Latex is biodegradable

Latex is biodegradable

Did you know latex - rubber balloons are biodegradable? And They are Plastic Free?

Latex Balloons

All of our latex balloons are made from high-quality natural latex which is created from the sap of rubber trees – This is an organic material which is fully biodegradable. Rubber latex balloons are made from Natural Rubber Latex (NRL), which is collected from the Hevea Brasiliensis Pará rubber trees that are grown in certain areas of the tropics and is fully sustainable.

The Facts

Latex is harvested from trees in a similar manner to maple syrup. The tree is not cut down and can produce latex for over 30 years. A latex balloon biodegrades at the same rate as an oak leaf (6 months). Due to this, they can be disposed of in landfill as they take care of themselves.

A rubber balloon begins to decompose from the moment it is manufactured and in contact with the natural elements. Exposing a balloon when inflated, to oxygen & sunlight accelerates decomposition. This is called oxidising. Oxidation begins within approximately one hour of inflation and is visible in some types of balloon as a cloudy or misty appearance.  In the same way that the wood from a tree will rot, a latex balloon is made from the sap of the tree, and will disintegrate in the same way.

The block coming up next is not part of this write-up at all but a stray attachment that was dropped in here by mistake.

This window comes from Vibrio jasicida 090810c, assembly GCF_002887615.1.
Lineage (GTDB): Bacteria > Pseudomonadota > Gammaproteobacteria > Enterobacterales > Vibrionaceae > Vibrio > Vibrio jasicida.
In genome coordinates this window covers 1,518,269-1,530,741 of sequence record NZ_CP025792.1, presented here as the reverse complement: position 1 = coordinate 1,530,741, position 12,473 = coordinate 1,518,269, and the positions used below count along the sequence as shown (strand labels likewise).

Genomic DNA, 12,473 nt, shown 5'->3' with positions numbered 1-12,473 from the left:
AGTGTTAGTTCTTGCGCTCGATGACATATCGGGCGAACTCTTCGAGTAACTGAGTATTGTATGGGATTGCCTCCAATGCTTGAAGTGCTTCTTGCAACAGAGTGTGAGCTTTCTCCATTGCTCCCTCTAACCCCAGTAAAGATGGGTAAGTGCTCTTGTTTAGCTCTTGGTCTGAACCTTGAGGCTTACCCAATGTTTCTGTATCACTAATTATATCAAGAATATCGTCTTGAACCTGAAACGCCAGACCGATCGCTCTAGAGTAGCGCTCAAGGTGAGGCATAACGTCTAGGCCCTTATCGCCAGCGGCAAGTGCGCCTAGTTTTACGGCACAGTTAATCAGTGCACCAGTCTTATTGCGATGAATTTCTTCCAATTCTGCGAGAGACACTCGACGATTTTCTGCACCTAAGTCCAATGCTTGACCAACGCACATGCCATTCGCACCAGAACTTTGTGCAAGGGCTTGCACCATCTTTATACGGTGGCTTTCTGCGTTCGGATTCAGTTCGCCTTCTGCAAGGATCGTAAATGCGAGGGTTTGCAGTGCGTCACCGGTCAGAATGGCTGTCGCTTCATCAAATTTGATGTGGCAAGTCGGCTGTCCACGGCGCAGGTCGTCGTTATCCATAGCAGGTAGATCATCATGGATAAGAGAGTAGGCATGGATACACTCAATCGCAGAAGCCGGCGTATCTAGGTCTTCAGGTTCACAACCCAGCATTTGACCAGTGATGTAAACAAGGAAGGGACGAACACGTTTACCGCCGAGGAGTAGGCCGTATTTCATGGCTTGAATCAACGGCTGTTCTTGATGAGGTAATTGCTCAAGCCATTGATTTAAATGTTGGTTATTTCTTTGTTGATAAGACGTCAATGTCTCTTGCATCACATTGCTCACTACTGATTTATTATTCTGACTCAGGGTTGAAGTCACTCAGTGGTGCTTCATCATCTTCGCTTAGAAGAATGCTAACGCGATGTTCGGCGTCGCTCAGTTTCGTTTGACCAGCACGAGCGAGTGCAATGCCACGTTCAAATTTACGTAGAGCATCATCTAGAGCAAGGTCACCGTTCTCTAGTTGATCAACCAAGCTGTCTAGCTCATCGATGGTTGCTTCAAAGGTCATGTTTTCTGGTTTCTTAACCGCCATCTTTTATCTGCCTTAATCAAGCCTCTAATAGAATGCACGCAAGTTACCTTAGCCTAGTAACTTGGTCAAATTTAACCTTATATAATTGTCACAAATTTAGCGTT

Recent biodegradability tests have confirmed that natural rubber balloons biodegrade to approximately 90% within 2 years, under test conditions.


A sustainable Source & Preventing Deforestation

Because of NRL cultivation, and consumption of latex products, the planting and maintenance of rubber tree plantations helps towards the prevention of tropical rain-forest deforestation.

The process of tapping a single tree can be sustained for a period of up to 30 years, which provides employment for many agricultural workers in some of the poorest areas of the world.

(taken from


Around the world, the cultivation of rubber latex employs 6 million people, just within the plantations, that doesn’t include those working in jobs connected to the production, trade or transformation of natural rubber.

Harvesting, or tapping, takes place 11 months per year. Work is therefore distributed throughout the year, and production is less subject to weather risk factors than other crops.

Finally, the latex obtained is easy to preserve. Rubber cultivation enables small-scale growers to spread their activity and income. On average a grower receives between 70 and 95% of the final invoiced value of natural rubber.

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